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New look planned for The Macebearer in Bury St Edmunds as search continues for new tenant





A Bury St Edmunds community pub could be given a fresh look as the search continues for a new tenant.

Greene King has submitted plans for The Macebearer, in Home Farm Lane, for advertisement consent for new signage.

The proposals to West Suffolk Council include an illuminated pictorial sign of a macebearer to an existing post, two non illuminated amenity boards, one illuminated post mounted double sided sign, two illuminated sets of letters, two non illuminated vinyl signs and one non illuminated display sign.

A concept of the proposed new look for The Macebearer in Bury St Edmunds. Picture: Greene King
A concept of the proposed new look for The Macebearer in Bury St Edmunds. Picture: Greene King

The brewery is still seeking a new tenant for the pub after landlord Sean Driscoll decided not to renew his tenancy which he had held since June 2021.

He reopened The Macebearer which had been shut following the first lockdown.

At the time, the community launched a campaign to ensure it reopened with hundreds signing a petition.

Shirley Pattle outside the Macebearer in the 1970s - she named the pub through a competition in the Bury Free Press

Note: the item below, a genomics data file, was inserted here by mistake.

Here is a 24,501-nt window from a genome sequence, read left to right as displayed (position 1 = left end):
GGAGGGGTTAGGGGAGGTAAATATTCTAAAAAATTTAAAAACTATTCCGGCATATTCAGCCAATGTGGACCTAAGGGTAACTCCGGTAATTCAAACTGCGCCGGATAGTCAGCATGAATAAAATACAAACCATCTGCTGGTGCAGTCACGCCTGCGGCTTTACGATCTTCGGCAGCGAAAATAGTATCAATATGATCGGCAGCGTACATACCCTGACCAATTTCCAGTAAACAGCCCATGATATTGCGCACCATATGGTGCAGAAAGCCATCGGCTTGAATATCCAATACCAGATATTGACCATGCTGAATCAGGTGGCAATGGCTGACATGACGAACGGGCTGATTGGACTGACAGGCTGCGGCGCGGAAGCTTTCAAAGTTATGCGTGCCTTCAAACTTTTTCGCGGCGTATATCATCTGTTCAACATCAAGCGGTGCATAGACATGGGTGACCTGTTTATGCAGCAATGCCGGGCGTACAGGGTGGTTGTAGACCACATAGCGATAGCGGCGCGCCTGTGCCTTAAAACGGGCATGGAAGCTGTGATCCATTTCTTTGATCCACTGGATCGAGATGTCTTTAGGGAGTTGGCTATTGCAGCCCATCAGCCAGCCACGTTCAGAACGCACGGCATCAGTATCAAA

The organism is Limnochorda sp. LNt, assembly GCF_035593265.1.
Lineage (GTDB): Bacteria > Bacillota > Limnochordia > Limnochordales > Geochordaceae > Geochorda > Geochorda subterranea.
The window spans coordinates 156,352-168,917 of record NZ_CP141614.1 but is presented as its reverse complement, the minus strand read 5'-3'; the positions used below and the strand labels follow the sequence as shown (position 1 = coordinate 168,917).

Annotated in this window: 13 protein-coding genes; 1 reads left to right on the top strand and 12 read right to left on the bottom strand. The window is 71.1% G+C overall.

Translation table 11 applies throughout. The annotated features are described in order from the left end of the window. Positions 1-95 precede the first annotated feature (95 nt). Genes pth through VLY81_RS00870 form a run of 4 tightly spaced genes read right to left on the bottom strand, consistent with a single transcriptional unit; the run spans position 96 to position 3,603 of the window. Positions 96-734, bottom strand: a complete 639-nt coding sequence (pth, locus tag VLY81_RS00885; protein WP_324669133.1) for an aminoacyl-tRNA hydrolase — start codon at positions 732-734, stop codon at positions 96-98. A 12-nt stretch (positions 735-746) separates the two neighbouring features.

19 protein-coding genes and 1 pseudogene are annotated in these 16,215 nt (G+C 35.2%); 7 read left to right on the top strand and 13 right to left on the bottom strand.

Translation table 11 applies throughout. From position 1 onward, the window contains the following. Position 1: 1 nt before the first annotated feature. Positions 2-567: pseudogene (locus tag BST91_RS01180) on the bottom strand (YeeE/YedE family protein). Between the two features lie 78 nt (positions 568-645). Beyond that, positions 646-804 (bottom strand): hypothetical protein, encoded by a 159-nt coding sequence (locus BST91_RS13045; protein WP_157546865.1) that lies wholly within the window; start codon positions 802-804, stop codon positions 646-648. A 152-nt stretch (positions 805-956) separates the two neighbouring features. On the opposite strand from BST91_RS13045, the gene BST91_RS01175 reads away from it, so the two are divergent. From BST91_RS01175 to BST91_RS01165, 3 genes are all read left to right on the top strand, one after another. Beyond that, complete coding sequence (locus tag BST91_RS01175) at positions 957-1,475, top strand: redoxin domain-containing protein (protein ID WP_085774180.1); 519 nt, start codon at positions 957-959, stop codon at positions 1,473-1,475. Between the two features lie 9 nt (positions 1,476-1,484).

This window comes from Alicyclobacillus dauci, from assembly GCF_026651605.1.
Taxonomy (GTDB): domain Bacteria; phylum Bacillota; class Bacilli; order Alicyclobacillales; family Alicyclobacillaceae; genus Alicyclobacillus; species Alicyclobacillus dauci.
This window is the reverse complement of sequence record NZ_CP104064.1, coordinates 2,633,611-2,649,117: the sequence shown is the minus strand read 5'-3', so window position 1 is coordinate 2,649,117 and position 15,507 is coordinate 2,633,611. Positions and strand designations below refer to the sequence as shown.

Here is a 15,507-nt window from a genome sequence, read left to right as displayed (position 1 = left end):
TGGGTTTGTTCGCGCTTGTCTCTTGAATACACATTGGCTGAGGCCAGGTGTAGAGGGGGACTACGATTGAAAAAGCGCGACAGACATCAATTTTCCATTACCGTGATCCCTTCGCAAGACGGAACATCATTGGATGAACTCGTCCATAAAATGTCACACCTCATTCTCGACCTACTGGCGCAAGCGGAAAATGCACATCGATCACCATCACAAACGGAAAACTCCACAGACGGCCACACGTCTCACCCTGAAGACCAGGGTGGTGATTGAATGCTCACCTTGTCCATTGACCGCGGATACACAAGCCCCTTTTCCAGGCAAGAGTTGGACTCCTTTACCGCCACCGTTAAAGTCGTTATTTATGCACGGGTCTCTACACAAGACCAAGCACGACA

Shirley Pattle outside the Macebearer in the 1970s - she named the pub through a competition in the Bury Free Press

Mr Driscoll told SuffolkNews he decided not to continue on commercial grounds.

A spokesperson for Greene King said: “We have submitted plans as we want to invest in The Macebearer for all the local community to enjoy and we would like to hear from people interested in running this pub and being a key part of its next chapter.”

The Macebearer has been a social hub for the community since 1974 and was named by resident Shirley Pattle through a competition in the Bury Free Press.

She picked the name to commemorate the merger of what was then West and East Suffolk authorities, which saw Bury lose its status as a county town but also its macebearer.

In 2014, Mrs Pattle, who was invited to a party to celebrate the pub’s 40th anniversary, said she came up with it after noticing several roads on the Nowton estate were named after former mayors and thought the macebearer should be acknowledged.